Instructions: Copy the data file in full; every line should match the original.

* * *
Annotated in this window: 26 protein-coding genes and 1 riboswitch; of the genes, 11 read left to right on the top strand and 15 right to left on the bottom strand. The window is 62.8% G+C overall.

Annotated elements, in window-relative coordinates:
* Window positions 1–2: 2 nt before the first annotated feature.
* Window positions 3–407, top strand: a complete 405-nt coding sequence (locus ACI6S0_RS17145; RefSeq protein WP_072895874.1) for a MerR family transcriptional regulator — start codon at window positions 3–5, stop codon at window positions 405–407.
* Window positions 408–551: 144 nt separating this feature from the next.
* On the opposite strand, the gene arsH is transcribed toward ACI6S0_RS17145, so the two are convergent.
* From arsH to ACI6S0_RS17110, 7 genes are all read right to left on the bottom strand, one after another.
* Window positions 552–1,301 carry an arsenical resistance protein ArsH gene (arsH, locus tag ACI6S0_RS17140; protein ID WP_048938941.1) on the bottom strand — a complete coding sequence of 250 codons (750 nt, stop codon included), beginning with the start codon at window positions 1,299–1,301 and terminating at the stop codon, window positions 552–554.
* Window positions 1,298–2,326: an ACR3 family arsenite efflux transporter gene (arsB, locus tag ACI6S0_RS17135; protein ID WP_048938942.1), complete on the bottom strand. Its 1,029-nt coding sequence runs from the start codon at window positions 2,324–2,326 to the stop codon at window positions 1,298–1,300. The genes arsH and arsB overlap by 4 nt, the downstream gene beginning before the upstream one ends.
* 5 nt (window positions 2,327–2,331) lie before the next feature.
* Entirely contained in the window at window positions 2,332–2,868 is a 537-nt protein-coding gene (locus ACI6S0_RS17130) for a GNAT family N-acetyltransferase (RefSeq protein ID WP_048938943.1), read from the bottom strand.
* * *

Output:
Annotated in this window: 26 protein-coding genes and 1 riboswitch; of the genes, 11 read left to right on the top strand and 15 right to left on the bottom strand. The window is 62.8% G+C overall.

Annotated elements, in window-relative coordinates:
* Window positions 1–2: 2 nt before the first annotated feature.
* Window positions 3–407, top strand: a complete 405-nt coding sequence (locus ACI6S0_RS17145; RefSeq protein WP_072895874.1) for a MerR family transcriptional regulator — start codon at window positions 3–5, stop codon at window positions 405–407.
* Window positions 408–551: 144 nt separating this feature from the next.
* On the opposite strand, the gene arsH is transcribed toward ACI6S0_RS17145, so the two are convergent.
* From arsH to ACI6S0_RS17110, 7 genes are all read right to left on the bottom strand, one after another.
* Window positions 552–1,301 carry an arsenical resistance protein ArsH gene (arsH, locus tag ACI6S0_RS17140; protein ID WP_048938941.1) on the bottom strand — a complete coding sequence of 250 codons (750 nt, stop codon included), beginning with the start codon at window positions 1,299–1,301 and terminating at the stop codon, window positions 552–554.
* Window positions 1,298–2,326: an ACR3 family arsenite efflux transporter gene (arsB, locus tag ACI6S0_RS17135; protein ID WP_048938942.1), complete on the bottom strand. Its 1,029-nt coding sequence runs from the start codon at window positions 2,324–2,326 to the stop codon at window positions 1,298–1,300. The genes arsH and arsB overlap by 4 nt, the downstream gene beginning before the upstream one ends.
* 5 nt (window positions 2,327–2,331) lie before the next feature.
* Entirely contained in the window at window positions 2,332–2,868 is a 537-nt protein-coding gene (locus ACI6S0_RS17130) for a GNAT family N-acetyltransferase (RefSeq protein ID WP_048938943.1), read from the bottom strand.